[amsat-bb] Re: Good mobile antennas to use
bruninga at usna.edu
Wed Sep 14 19:31:12 PDT 2011
>> The problem is hearing the downlink. That is
>> why the 19.5" whip is so good... and has
>> almost 7dBi gain above 30 degrees up to over 70.
>> So it beats a quadrifilar easily...
> As an example, my last four AO-51 passes were
> 36, 15, 26, and 27 degrees -max- elevation.
> Would you prefer gain at low to mid elevations,
> or above 30 degrees to work this satellite today?
We need to be careful to not bring pears and pommegranets into the apples and oranges comparisons...
Were those 15 to 27 degree passes done with a Quadrifiliar on the downlink? We need to keep comparisons to apples and apples or oranges to oranges.. not all the other possibilities.
> A 1/4 wave will work, sometimes, but it is far
> from ideal for anything but occasional downlink
True, It limits operation to passes above say about 25 degrees, and that does limit you to 2 or 3 passes per day, but at least they will be GOOD passes that you can hear well with smooth performance across the sky above that while mobile and with no pointing cappability. (except for a very rare direct overhead pass above 80 degrees once in a blue moon) which lasts for less than a minute..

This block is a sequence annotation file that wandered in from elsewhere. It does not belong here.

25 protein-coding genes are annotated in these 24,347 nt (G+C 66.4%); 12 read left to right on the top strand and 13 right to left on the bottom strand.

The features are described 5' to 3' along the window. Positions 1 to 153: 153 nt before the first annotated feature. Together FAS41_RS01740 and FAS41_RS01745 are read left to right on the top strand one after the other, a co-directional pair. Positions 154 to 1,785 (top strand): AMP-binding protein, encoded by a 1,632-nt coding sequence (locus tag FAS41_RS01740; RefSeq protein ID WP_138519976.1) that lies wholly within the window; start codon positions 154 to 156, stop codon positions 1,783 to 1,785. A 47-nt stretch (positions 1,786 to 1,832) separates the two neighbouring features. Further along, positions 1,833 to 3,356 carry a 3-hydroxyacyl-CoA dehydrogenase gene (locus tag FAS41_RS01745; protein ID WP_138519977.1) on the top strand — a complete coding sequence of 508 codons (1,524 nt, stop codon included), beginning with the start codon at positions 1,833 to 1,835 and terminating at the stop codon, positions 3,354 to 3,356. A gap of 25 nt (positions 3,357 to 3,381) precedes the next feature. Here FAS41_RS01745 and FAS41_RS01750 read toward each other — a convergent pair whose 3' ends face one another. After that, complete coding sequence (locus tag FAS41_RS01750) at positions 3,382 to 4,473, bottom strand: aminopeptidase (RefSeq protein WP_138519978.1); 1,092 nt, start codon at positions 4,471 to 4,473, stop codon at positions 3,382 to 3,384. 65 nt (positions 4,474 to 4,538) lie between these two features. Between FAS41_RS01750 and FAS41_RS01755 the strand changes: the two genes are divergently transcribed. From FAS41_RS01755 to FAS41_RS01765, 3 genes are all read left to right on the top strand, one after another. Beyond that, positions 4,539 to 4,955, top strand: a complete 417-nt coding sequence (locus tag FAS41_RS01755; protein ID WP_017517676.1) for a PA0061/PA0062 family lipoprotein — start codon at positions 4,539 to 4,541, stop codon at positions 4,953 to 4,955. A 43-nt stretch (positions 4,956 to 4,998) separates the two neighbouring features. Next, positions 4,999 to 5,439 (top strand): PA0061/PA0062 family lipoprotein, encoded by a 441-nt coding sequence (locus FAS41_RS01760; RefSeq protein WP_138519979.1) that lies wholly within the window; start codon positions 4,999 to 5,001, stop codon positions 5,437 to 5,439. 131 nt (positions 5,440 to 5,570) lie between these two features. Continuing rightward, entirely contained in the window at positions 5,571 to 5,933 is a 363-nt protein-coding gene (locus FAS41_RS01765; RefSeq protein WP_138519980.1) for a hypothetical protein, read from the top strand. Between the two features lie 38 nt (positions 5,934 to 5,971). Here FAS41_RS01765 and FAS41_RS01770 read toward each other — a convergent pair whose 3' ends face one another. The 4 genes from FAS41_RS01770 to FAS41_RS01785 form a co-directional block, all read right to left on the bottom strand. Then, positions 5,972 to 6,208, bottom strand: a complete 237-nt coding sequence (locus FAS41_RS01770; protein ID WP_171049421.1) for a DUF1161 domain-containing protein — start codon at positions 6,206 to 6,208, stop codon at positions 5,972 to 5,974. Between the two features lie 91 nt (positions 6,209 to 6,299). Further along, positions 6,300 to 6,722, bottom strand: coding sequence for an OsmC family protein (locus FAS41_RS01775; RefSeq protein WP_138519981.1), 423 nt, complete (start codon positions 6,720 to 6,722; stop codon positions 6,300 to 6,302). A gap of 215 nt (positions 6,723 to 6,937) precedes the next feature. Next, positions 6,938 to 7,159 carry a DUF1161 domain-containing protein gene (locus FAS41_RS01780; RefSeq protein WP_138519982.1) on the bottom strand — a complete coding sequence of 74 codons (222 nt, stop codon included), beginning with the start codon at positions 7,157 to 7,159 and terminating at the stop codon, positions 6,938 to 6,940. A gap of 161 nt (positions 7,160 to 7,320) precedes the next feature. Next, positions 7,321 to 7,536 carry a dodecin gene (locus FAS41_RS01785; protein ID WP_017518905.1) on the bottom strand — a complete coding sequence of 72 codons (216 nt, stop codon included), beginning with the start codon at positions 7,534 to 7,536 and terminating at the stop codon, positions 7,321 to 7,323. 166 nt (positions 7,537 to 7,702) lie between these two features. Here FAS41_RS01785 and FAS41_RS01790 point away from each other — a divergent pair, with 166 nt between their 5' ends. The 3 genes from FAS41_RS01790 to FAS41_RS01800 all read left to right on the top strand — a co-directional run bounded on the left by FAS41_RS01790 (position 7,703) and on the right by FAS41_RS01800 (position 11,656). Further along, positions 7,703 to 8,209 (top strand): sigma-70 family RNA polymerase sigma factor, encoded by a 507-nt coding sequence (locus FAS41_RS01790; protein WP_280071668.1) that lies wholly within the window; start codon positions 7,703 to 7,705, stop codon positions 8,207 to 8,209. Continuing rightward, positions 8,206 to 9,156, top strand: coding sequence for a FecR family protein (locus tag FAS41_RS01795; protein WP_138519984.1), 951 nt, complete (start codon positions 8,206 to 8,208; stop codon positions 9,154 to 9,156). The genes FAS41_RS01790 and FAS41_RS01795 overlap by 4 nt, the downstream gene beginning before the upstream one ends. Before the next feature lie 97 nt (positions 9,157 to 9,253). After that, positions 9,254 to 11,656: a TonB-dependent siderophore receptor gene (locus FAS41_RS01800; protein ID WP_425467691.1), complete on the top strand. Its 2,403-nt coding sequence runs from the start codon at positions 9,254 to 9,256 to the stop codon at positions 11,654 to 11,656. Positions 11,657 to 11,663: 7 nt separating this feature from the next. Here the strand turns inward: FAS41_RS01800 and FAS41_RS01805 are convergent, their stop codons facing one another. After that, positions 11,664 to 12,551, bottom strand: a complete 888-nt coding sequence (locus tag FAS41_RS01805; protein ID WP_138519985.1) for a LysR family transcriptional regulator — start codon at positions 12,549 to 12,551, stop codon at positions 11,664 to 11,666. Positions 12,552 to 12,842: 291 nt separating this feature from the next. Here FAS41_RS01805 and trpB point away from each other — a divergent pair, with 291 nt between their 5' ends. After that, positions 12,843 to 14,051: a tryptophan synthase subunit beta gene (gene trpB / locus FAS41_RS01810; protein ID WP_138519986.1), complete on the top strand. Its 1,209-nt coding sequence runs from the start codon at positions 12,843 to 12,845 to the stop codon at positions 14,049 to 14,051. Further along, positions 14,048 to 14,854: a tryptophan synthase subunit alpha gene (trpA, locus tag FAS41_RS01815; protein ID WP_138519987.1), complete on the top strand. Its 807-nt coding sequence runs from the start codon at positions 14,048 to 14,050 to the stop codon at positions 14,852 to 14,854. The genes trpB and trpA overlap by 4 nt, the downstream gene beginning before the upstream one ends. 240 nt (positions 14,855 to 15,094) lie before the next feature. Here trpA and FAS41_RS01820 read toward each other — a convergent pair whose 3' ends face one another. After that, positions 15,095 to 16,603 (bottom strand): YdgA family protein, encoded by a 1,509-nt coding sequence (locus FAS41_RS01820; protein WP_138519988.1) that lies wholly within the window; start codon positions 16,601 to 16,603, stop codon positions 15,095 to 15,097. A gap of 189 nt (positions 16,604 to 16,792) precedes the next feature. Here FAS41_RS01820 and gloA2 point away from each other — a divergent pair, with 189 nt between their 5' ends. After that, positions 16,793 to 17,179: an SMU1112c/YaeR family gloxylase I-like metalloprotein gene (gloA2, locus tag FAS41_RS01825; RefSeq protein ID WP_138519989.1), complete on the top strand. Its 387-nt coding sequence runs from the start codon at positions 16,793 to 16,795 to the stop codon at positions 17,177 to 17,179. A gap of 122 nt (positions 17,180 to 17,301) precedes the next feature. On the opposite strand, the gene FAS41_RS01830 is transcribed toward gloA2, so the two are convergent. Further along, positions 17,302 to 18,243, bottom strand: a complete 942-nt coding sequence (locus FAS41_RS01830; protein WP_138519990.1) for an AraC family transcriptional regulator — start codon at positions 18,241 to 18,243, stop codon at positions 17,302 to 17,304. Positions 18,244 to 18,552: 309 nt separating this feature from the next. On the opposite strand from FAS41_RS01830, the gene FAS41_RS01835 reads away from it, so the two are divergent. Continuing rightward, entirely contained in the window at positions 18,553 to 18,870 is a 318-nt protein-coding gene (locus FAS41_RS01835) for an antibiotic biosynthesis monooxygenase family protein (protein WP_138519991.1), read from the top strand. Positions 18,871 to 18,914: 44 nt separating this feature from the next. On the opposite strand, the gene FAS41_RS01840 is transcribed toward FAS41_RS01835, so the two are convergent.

> As Clayton pointed out, it's easy to spot the
> guys on crappy antennas, as they are the ones
> missing calls, or transmitting on top of QSOs,
> because they mistake a loss of signal as a
> break in the action.
What Clayton referred to were not simple 1/4 wave verticals. He was referring to standard "mobile" antennas that have gain on the horizon and *guaranteed* nulls then between about 10 to 40 degrees (the primary satellite operating range) or so plus the small null overhead. By mentioning the fades, he was clearly referring to these standard gain antennas. By definition, a gain mobile antenna has multiple nulls between the horizon and overhead thus really playing havoc with satellitie contacts. And that is precisely why a standard mobile GAIN antenna is well known to be *no-good* for satellite work.
But this is not what a 19.5" whip does. The 1/4 (3/4) wave 19.5" whip does not have gain on the horizon (so it is rarely used for terrestrial mobile) but its pattern is ideal for satellite work on high passes. It does NOT then have a null in its pattern that causes the "crappy" contacts, and it does have plenty of gain above about 25 degrees.... and it is a smooth pattern.... not like the multi lobes of a standard mobile gain antenna.
> PS My satellite grid addiction started in 2000
> with a DR-605 Alinco and a 1/4 wave magmount, ...
> Since then I've operated mobile from probably
> 100+ grids on the FM and SSB birds both.
> It's addictive.
Yes, I think we are actually agreeing. A 1/4 wave 19.5" vertical works well. But a common mobile gain antenna *does not*. There is a big difference.
More information about the AMSAT-BB